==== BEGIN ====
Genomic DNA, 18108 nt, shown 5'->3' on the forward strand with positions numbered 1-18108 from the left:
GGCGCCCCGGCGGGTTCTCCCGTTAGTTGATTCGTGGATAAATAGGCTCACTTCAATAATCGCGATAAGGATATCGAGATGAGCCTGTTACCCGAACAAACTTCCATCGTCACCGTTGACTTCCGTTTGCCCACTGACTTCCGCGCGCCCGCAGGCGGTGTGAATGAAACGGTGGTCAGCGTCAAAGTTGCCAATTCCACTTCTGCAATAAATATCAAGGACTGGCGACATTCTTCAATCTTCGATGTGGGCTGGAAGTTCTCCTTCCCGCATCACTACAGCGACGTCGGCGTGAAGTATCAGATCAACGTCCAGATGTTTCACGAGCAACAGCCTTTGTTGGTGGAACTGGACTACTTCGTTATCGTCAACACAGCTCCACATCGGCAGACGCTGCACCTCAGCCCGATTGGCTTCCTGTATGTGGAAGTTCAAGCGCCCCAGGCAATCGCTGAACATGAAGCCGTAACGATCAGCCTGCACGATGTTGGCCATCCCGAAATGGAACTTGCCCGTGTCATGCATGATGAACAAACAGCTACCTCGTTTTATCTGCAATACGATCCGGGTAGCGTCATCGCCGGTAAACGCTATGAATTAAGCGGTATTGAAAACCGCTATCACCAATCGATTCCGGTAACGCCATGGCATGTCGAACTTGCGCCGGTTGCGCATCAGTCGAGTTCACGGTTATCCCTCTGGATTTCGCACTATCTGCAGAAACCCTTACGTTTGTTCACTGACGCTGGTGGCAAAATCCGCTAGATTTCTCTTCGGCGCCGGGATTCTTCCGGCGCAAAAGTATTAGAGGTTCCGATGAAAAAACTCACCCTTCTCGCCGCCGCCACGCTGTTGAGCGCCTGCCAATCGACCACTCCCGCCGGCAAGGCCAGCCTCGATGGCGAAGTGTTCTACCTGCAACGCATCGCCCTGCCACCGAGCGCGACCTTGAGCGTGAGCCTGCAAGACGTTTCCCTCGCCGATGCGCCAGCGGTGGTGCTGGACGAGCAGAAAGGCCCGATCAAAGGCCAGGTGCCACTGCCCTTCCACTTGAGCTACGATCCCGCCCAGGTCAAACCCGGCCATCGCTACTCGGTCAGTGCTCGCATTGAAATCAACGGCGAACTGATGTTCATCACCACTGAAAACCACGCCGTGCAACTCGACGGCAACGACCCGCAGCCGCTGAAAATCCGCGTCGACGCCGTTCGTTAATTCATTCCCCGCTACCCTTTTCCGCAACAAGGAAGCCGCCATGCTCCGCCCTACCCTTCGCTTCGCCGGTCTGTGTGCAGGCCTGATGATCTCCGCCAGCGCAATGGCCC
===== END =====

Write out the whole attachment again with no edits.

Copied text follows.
Genomic DNA, 18108 nt, shown 5'->3' on the forward strand with positions numbered 1-18108 from the left:
GGCGCCCCGGCGGGTTCTCCCGTTAGTTGATTCGTGGATAAATAGGCTCACTTCAATAATCGCGATAAGGATATCGAGATGAGCCTGTTACCCGAACAAACTTCCATCGTCACCGTTGACTTCCGTTTGCCCACTGACTTCCGCGCGCCCGCAGGCGGTGTGAATGAAACGGTGGTCAGCGTCAAAGTTGCCAATTCCACTTCTGCAATAAATATCAAGGACTGGCGACATTCTTCAATCTTCGATGTGGGCTGGAAGTTCTCCTTCCCGCATCACTACAGCGACGTCGGCGTGAAGTATCAGATCAACGTCCAGATGTTTCACGAGCAACAGCCTTTGTTGGTGGAACTGGACTACTTCGTTATCGTCAACACAGCTCCACATCGGCAGACGCTGCACCTCAGCCCGATTGGCTTCCTGTATGTGGAAGTTCAAGCGCCCCAGGCAATCGCTGAACATGAAGCCGTAACGATCAGCCTGCACGATGTTGGCCATCCCGAAATGGAACTTGCCCGTGTCATGCATGATGAACAAACAGCTACCTCGTTTTATCTGCAATACGATCCGGGTAGCGTCATCGCCGGTAAACGCTATGAATTAAGCGGTATTGAAAACCGCTATCACCAATCGATTCCGGTAACGCCATGGCATGTCGAACTTGCGCCGGTTGCGCATCAGTCGAGTTCACGGTTATCCCTCTGGATTTCGCACTATCTGCAGAAACCCTTACGTTTGTTCACTGACGCTGGTGGCAAAATCCGCTAGATTTCTCTTCGGCGCCGGGATTCTTCCGGCGCAAAAGTATTAGAGGTTCCGATGAAAAAACTCACCCTTCTCGCCGCCGCCACGCTGTTGAGCGCCTGCCAATCGACCACTCCCGCCGGCAAGGCCAGCCTCGATGGCGAAGTGTTCTACCTGCAACGCATCGCCCTGCCACCGAGCGCGACCTTGAGCGTGAGCCTGCAAGACGTTTCCCTCGCCGATGCGCCAGCGGTGGTGCTGGACGAGCAGAAAGGCCCGATCAAAGGCCAGGTGCCACTGCCCTTCCACTTGAGCTACGATCCCGCCCAGGTCAAACCCGGCCATCGCTACTCGGTCAGTGCTCGCATTGAAATCAACGGCGAACTGATGTTCATCACCACTGAAAACCACGCCGTGCAACTCGACGGCAACGACCCGCAGCCGCTGAAAATCCGCGTCGACGCCGTTCGTTAATTCATTCCCCGCTACCCTTTTCCGCAACAAGGAAGCCGCCATGCTCCGCCCTACCCTTCGCTTCGCCGGTCTGTGTGCAGGCCTGATGATCTCCGCCAGCGCAATGGCCC